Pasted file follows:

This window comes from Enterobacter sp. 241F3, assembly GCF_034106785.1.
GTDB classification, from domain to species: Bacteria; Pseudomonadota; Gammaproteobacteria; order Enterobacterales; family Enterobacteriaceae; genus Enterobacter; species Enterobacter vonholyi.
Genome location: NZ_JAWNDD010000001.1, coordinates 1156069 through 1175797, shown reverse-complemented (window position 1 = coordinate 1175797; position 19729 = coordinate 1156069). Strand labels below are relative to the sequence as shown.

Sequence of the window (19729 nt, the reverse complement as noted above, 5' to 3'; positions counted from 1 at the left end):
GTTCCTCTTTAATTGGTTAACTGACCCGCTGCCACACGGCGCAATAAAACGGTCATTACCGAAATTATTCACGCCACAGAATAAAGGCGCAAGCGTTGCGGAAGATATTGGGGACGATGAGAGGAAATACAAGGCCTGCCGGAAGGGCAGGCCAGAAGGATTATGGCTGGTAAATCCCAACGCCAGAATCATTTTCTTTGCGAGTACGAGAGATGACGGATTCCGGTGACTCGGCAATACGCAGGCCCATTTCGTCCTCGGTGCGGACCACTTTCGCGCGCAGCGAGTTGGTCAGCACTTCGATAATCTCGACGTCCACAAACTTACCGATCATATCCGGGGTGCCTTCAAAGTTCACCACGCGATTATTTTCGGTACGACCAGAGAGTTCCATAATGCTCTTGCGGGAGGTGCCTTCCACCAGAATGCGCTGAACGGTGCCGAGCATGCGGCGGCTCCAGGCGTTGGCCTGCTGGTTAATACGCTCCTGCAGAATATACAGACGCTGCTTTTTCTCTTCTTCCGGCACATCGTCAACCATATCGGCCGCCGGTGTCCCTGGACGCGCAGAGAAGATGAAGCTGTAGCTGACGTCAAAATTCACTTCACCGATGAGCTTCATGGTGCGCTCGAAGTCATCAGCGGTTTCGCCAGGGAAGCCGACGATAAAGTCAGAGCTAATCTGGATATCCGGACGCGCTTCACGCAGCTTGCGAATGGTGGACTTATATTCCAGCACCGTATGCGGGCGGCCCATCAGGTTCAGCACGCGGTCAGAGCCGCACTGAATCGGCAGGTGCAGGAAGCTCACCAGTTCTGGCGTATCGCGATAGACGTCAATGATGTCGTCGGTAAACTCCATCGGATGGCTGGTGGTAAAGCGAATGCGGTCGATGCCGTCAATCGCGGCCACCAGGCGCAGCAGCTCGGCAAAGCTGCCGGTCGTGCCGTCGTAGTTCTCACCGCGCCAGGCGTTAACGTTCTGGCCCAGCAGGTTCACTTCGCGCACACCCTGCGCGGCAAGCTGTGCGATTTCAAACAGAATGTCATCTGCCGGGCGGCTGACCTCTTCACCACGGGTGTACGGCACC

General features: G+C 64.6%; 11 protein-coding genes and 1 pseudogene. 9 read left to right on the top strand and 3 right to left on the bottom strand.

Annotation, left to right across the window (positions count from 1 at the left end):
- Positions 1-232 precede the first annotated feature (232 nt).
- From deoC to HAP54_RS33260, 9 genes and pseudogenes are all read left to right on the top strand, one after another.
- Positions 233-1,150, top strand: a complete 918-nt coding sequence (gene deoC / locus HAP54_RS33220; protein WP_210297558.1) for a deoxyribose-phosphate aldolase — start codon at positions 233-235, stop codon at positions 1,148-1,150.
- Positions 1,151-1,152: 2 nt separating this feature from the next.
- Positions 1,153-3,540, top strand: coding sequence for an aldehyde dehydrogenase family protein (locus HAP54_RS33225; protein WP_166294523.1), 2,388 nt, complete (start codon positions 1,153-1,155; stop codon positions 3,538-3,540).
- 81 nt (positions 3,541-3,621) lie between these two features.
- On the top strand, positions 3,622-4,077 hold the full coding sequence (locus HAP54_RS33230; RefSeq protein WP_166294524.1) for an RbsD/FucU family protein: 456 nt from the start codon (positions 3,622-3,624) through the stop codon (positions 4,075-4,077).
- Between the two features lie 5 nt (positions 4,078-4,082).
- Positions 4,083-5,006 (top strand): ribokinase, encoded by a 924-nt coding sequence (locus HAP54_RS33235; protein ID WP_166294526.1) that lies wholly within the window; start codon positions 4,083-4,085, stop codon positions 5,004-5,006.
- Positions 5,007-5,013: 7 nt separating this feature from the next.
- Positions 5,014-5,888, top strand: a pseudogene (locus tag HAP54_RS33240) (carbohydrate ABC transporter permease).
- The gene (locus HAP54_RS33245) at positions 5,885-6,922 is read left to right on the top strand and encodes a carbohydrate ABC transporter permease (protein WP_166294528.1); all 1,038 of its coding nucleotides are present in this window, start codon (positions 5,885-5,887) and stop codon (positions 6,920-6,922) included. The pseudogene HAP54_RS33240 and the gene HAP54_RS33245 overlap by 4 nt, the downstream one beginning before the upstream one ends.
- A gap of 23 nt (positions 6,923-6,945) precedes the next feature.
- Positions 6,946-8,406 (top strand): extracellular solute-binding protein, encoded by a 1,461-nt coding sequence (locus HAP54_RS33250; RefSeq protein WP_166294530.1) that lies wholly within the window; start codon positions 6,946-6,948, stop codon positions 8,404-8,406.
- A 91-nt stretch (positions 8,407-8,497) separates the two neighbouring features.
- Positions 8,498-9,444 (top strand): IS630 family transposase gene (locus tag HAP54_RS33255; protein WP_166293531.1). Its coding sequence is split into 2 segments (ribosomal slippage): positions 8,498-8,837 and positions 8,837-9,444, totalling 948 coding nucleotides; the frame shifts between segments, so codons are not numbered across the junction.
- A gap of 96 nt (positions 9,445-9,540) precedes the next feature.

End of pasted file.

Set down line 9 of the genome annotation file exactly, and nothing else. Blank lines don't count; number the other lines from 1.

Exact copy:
- From deoC to HAP54_RS33260, 9 genes and pseudogenes are all read left to right on the top strand, one after another.